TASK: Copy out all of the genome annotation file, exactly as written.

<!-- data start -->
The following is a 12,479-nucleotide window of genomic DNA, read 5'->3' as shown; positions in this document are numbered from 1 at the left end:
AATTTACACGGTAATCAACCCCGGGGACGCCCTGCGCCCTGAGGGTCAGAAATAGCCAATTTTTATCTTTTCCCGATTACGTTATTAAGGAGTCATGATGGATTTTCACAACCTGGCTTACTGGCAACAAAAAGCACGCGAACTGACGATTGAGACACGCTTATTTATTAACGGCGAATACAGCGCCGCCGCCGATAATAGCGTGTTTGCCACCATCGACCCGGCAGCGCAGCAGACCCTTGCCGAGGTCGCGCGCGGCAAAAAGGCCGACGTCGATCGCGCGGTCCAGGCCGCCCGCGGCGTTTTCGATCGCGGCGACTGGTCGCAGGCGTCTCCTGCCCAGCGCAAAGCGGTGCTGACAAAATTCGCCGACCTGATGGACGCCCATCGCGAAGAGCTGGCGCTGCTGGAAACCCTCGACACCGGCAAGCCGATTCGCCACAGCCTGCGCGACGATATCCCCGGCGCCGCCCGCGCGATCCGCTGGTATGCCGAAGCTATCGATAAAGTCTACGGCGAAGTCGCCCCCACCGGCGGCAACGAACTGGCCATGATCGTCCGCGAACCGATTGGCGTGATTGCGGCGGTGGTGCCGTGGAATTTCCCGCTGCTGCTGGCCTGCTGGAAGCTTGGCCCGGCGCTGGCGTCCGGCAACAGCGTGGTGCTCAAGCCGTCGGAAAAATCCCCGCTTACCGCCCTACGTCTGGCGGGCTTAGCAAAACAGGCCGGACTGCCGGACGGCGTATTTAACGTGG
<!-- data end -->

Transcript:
The following is a 12,479-nucleotide window of genomic DNA, read 5'->3' as shown; positions in this document are numbered from 1 at the left end:
AATTTACACGGTAATCAACCCCGGGGACGCCCTGCGCCCTGAGGGTCAGAAATAGCCAATTTTTATCTTTTCCCGATTACGTTATTAAGGAGTCATGATGGATTTTCACAACCTGGCTTACTGGCAACAAAAAGCACGCGAACTGACGATTGAGACACGCTTATTTATTAACGGCGAATACAGCGCCGCCGCCGATAATAGCGTGTTTGCCACCATCGACCCGGCAGCGCAGCAGACCCTTGCCGAGGTCGCGCGCGGCAAAAAGGCCGACGTCGATCGCGCGGTCCAGGCCGCCCGCGGCGTTTTCGATCGCGGCGACTGGTCGCAGGCGTCTCCTGCCCAGCGCAAAGCGGTGCTGACAAAATTCGCCGACCTGATGGACGCCCATCGCGAAGAGCTGGCGCTGCTGGAAACCCTCGACACCGGCAAGCCGATTCGCCACAGCCTGCGCGACGATATCCCCGGCGCCGCCCGCGCGATCCGCTGGTATGCCGAAGCTATCGATAAAGTCTACGGCGAAGTCGCCCCCACCGGCGGCAACGAACTGGCCATGATCGTCCGCGAACCGATTGGCGTGATTGCGGCGGTGGTGCCGTGGAATTTCCCGCTGCTGCTGGCCTGCTGGAAGCTTGGCCCGGCGCTGGCGTCCGGCAACAGCGTGGTGCTCAAGCCGTCGGAAAAATCCCCGCTTACCGCCCTACGTCTGGCGGGCTTAGCAAAACAGGCCGGACTGCCGGACGGCGTATTTAACGTGG